• 4 Views Views NSG-530-IKC – Advanced Pathophysiology – S3 heart sound /Gallop Discussion Essays
    • 1 RepliesReplies
    • View profile card for Gisselle Mustiga
    • Last post February 12 at 3:38 PM by Gisselle Mustiga
    • Huether, S. E., McCance, K. L., Brashers, V. L. (2020). Understanding Pathophysiology (7 Ed.).  Elsevier.
    • References
    • Discussion 4Subscribe
    • Alfonsina Perez posted Feb 10, 2021 9:18 PM
    • Contains unread posts
    • In this weekend discussion, we learned about the case of a 60-year-old white female who presents to the ED with many of the typical signs and symptoms of a patient with heart failure. We learned that this patient, among other symptoms, has a S3 gallop sound which is heard upon auscultation by the clinician.  The third heart sound is used as an indicator of ventricular dysfunction (Ramani & Weber, 2017). Upon auscultation, an S3 gallop could be an indication of heart failure. Although, a correlation between hearing an S3 sound and severity of disease in heart failure patients has not been established, the presence of this third heart sound has been documented as a good clinical tool in the diagnosis of heart failure (Omar & Guglin, 2016). It is theorized that S3 gallop can be heard when the ventricles have reached their elasticity limit during diastole (Ramani & Weber, 2017). As the ventricles abruptly end their filling phase due to the lack of elasticity, as it is found in patients with heart failure, the S3 sound can be heard. It is also unclear which specific function is causing the third heart sound. It is believed that it could either be vibrations arising from the valve cups or the tautening of the papillary muscles (Ramani & Weber, 2017).        less1 UnreadUnread4 ViewsViews
    • 1 RepliesReplies
    • View profile card for Jazmin Jerez-Rivera
    • Last post February 12 at 2:02 PM by Jazmin Jerez-Rivera
    • 199. https://doi.org/10.5694/mja16.00613
    • significance. Medical Journal of Australia, 206(5), 198-
    • Ramani, S., & Weber, B. N. (2017). Detecting the gallop: The third heart sound and its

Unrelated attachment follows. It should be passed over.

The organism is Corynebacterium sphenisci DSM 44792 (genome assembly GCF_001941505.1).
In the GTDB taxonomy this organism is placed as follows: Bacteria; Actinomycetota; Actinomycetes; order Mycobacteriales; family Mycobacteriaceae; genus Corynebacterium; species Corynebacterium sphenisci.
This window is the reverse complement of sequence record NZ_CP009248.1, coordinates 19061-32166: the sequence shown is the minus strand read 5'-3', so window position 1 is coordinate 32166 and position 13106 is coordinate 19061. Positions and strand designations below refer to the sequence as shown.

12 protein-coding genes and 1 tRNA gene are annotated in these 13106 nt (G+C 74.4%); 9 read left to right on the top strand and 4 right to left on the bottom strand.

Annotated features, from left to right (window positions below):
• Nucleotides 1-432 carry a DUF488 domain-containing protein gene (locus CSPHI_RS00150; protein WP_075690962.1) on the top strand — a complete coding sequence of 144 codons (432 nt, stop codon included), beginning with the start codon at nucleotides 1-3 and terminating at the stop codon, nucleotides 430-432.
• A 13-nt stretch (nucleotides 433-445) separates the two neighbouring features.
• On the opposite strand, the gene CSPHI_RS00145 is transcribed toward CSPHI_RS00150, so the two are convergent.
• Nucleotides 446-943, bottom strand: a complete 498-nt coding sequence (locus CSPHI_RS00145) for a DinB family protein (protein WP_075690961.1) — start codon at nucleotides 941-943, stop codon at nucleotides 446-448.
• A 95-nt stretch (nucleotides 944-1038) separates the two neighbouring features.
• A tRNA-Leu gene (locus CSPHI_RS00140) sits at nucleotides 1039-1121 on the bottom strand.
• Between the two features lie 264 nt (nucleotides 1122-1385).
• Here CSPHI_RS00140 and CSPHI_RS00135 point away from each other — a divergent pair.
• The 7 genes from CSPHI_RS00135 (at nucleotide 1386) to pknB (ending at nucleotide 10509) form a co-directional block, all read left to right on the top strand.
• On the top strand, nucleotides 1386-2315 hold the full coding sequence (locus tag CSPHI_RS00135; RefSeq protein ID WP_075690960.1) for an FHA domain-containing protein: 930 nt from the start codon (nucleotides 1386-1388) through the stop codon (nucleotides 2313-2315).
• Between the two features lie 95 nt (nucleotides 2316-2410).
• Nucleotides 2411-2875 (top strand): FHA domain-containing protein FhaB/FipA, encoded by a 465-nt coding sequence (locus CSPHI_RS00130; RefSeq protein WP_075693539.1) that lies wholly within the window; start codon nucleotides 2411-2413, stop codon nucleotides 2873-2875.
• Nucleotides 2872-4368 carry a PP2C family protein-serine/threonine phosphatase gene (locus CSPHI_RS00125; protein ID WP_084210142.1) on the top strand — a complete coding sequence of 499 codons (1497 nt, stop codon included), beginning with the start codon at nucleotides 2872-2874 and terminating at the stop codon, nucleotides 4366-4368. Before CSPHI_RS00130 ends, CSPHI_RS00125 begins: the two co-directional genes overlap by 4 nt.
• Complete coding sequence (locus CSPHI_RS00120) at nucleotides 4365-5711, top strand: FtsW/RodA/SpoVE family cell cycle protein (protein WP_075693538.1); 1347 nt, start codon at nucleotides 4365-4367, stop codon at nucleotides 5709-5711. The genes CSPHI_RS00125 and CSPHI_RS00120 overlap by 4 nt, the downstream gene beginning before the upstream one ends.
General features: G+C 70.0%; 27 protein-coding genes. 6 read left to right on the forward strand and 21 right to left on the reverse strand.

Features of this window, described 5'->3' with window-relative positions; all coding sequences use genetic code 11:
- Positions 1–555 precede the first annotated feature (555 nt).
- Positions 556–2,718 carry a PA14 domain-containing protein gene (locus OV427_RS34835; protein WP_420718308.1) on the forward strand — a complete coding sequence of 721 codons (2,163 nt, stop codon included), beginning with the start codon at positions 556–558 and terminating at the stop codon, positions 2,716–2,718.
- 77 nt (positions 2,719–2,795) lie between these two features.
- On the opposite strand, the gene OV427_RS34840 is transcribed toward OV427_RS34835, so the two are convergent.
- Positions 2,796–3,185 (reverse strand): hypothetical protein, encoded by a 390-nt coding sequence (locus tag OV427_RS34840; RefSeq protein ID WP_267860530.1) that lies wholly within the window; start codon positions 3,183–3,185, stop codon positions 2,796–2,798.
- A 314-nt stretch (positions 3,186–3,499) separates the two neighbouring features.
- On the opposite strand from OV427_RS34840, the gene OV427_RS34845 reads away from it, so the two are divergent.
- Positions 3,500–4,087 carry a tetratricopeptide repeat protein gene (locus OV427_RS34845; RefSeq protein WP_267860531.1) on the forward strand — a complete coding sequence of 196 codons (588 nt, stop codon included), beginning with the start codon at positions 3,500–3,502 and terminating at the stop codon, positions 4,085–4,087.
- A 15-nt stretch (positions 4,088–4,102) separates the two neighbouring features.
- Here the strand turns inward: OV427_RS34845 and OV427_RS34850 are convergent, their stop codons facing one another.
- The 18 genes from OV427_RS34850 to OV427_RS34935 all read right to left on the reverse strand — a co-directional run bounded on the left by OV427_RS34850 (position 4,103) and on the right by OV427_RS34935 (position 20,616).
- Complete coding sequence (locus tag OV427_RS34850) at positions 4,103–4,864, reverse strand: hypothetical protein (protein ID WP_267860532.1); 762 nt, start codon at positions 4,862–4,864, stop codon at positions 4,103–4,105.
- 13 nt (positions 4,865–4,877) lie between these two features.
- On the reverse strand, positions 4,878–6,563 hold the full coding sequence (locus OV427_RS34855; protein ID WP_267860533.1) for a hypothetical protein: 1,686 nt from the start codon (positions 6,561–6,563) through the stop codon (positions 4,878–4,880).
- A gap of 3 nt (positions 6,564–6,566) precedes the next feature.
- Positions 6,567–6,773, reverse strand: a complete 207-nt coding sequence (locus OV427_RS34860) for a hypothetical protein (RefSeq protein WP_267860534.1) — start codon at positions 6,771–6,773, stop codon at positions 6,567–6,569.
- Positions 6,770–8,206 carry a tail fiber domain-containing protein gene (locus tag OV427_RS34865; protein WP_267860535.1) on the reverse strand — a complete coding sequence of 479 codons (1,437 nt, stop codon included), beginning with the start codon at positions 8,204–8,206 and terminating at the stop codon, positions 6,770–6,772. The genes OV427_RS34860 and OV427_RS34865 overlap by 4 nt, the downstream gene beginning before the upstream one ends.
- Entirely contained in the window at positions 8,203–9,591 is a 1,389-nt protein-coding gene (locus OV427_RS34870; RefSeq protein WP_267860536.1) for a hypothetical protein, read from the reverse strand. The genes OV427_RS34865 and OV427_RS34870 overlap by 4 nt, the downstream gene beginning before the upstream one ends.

• 834-836. https://doi.org/10.1016/j.ijcard.2016.11.254
    • correlate of S3 gallop in acute heart failure. International Journal of Cardiology, 228,
    • Omar, H. R., & Guglin, M. (2016;2017;). Mitral annulus diameter is the main echocardiographic
    • References NSG-530-IKC – Advanced Pathophysiology – S3 heart sound /Gallop Discussion Essays
    • Module 4Subscribe
    • Hilary Szpara posted Feb 10, 2021 3:46 PM
    • Contains unread posts
    • A third heart sound (S3) is caused mainly “by the early-diastolic rapid distention of the left ventricle that accompanies rapid ventricular filling and abrupt deceleration of the atrioventricular blood flow” (Shono et al., 2019). It is believed that this sound occurs when there is volume overload or ventricular dysfunction, and there are many factors which affect S3, including: “age, atrial pressure, unobstructed flow across the atrioventricular valve, rapidity of early diastolic filling, compliance of the ventricle, blood volume, ventricular cavity size, and patient positioning” (Ramani & Weber, 2017). The S3 sound can be either physiological or pathological and it generally depends on a variety of factors. In asymptomatic children and young adults, it tends to be physiological. For people over 40 years old, S3 is usually pathological. The ventricular dysfunction that is present with the sound is typically caused by “ischaemic heart disease, cardiomyopathy, myocarditis, and cor pulmonale” (Ramani & Weber, 2017). The S3 can help clinicians detect congestive heart failure in patients as well determine their risk for mortality (Ramani & Weber, 2017). S3 serves as the initial clue for left side heart failure and is associated with “severe mitral regurgitation, a low ejection fraction, restrictive diastolic filling, functionally severe heart failure, and cardiovascular mortality” (Shono et al., 2019). Detecting this heart sound can be difficult, yet it is vital to allow patients to receive quicker, appropriate treatment (Shono et al., 2019).  Shono, A., Mori, S., Yatomi, A., Kamio, T., Sakai, J., Soga, F., Tanaka, H., Hirata, K. (2019). Ultimate third heart sound. Internal Medicine, 58(17), 2535-2538. https://doi.org/10.2169/internalmedicine.2731-19less1 UnreadUnread8 ViewsViews NSG-530-IKC – Advanced Pathophysiology – S3 heart sound /Gallop Discussion Essays
    • 1 RepliesReplies
    • View profile card for Steven Bartos